Time Running Out for Bulls on Goldman Stock

The Goldman Sachs Group, Inc. (GS) has gained ground with other Wall Street giants since 2016, but the stock still hasn't cleared stubborn resistance at the 2007 high posted at the height of the real estate and derivatives bubble. This inferior performance is unusual given the company's rock-solid reputation, indicating that financial reforms passed in the aftermath of the market crash have taken their toll on long-term profitability.

Time may be running out after 12 months of testing at that price level, with long-term relative strength indicators crossing over and setting off sell signals that will remain in force unless Goldman shares can mount the January high at $274. If not, the stock could drop many points in a remarkable failure that negatively affects the commercial banking sector, despite favorable legislation under the Trump administration. (See also: How Goldman Sachs Makes Its Money.)

GS Long-Term Chart (1999 – 2018)

The Wall Street giant came public at $68 in May 1999, at the height of the internet bubble, and sold off into the mid-$50s in August. A bounce into the new millennium lifted above the IPO opening print and ran into a buzzsaw of selling pressure near $130 in March 2000. Volatility spiked sharply into 2001 while the stock carved a broad triangular pattern that broke to the downside after the Sept. 11 attacks.

The subsequent decline found support just above the 1999 low in 2003, completing a double bottom reversal ahead of a powerful uptrend that posted multiple rally waves into the 2007 top at $251. The stock completed a two-year head and shoulders topping pattern 10 months later and plunged with world markets during the economic collapse, hitting an all-time low at $47.41 in November 2008.

A bounce into 2009 stalled just above the .618 Fibonacci sell-off retracement level, carving resistance that was not tested until 2014. The stock finally cleared that barrier in 2015, but the rally failed before reaching the 2000 high, yielding a steep decline that hit a three-year low in June 2016. That marked an excellent buying opportunity, generating a buying surge that reached 10-year resistance in March 2017. The stock has been testing that level for the past year, posting minor new highs but failing to gain traction. (For more, see: Goldman to Spend $2.5B to Buy Stakes in PE Firms.)

GS Short-Term Chart (2016 – 2018)

A double bottom at $138 in June 2016 signaled a new uptrend that took nine months to reach 2007 resistance. The uptick exceeded the prior high by less than five points and then rolled into a 40-point downtrend, grinding out a rounded correction into September 2017, when committed buyers took control. It returned to resistance once again in December, easing into a volatile sideways pattern that has crisscrossed the testing ground multiple times.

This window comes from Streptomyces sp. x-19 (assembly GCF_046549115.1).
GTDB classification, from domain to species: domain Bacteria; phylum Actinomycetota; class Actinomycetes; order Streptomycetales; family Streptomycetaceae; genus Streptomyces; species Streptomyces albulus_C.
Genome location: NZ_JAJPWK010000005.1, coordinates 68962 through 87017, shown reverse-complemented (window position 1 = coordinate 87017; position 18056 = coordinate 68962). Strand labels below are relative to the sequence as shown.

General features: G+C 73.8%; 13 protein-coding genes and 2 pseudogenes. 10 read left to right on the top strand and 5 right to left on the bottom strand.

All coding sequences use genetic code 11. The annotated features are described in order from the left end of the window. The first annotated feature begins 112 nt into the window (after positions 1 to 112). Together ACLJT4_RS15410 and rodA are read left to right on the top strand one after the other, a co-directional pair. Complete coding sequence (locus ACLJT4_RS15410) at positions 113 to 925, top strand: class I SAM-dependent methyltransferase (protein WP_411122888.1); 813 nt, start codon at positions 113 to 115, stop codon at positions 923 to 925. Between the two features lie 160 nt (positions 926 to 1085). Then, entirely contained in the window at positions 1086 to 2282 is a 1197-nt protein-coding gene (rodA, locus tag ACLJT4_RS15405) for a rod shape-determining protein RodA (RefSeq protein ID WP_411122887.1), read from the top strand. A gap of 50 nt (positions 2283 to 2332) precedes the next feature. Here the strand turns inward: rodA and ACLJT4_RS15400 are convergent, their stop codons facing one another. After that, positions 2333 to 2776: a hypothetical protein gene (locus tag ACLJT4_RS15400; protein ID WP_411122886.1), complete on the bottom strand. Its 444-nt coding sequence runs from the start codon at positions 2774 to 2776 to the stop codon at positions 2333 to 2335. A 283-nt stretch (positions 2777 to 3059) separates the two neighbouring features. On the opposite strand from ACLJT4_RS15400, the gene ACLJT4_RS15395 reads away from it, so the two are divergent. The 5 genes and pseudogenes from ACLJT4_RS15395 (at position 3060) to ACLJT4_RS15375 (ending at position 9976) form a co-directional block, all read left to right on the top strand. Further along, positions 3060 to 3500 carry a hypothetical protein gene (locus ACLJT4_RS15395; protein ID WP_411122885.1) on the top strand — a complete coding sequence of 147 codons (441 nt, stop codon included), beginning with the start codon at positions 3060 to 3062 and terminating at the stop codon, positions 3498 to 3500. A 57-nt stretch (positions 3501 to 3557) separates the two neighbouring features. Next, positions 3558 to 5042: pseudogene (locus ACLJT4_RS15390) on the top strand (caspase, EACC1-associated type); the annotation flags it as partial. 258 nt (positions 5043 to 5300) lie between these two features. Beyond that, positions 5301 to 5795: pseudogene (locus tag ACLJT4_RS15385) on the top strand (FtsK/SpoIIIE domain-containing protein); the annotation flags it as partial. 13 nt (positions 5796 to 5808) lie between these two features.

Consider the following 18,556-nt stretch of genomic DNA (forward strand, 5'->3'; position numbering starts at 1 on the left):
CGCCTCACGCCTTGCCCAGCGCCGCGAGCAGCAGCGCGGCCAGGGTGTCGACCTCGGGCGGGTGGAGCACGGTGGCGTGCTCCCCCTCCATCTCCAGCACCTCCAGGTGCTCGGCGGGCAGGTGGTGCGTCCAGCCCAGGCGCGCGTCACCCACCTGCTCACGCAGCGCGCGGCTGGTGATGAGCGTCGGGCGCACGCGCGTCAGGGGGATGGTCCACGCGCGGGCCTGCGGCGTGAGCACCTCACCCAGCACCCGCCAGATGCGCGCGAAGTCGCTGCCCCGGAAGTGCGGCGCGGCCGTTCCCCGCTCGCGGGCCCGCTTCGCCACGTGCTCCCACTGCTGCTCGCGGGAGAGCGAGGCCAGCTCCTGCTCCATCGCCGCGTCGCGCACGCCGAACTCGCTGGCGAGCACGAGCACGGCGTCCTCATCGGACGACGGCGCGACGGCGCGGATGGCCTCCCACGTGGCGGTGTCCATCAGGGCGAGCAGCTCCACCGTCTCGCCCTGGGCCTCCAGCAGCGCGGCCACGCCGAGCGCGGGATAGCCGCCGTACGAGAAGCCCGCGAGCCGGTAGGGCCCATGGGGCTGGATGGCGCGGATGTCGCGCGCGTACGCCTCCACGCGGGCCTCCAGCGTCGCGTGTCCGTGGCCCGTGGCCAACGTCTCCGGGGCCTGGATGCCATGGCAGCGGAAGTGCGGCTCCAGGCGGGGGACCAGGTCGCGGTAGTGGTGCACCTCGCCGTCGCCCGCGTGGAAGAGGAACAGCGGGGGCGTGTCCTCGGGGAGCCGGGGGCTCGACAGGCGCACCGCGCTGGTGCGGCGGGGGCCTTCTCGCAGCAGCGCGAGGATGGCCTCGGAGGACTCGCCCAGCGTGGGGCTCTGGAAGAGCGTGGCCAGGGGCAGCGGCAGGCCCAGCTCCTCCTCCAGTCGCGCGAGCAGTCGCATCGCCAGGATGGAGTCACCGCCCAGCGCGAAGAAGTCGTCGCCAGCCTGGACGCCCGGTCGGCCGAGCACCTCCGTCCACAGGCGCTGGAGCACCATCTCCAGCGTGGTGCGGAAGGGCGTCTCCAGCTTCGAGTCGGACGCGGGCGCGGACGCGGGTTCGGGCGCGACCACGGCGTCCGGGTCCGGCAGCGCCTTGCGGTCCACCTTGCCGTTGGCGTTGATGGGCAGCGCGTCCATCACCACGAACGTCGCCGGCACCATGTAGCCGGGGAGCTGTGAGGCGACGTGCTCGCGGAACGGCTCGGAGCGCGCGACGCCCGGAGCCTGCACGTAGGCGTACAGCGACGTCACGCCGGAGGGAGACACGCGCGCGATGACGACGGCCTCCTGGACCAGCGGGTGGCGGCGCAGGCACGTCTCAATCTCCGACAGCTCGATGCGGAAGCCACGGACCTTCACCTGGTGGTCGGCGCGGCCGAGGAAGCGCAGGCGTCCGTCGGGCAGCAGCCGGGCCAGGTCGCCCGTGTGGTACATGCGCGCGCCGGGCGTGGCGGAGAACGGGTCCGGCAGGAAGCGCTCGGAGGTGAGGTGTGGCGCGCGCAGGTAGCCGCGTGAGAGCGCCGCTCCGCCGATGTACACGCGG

The stock is trading within pennies of the March 2017 high this week, meaning that shareholders haven't benefited from a financial sector rally that has lifted its competitors into a series of all-time highs. Patience may be wearing thin in the current adverse environment, in which many stocks appear to be topping out. We can see this countdown on the monthly stochastics oscillator, which has just crossed into its first sell cycle since July 2017.

On-balance volume (OBV) peaked at a multi-year high in the first quarter of 2017 and fell into April. Shallow buying interest since that time has failed to match price's ascent above $250, setting off a bearish divergence that tracks adverse relative strength signals. Bulls need to defend the February low at $239 in this scenario or risk a shareholder exodus that drops the stock toward $200. (See also: Top 4 Financial Stocks for 2018.)

The Bottom Line

Goldman Sachs stock rallied to 2007 resistance a year ago and has failed to break out, stuck in a holding pattern that is vulnerable to a major decline. Time is running out for bulls, with long-term sell cycles now taking control of price action. (For additional reading, check out: 11 Stocks That Outperform as Interest Rates Rise.)

<Disclosure: The author held no positions in the aforementioned securities at the time of publication.>

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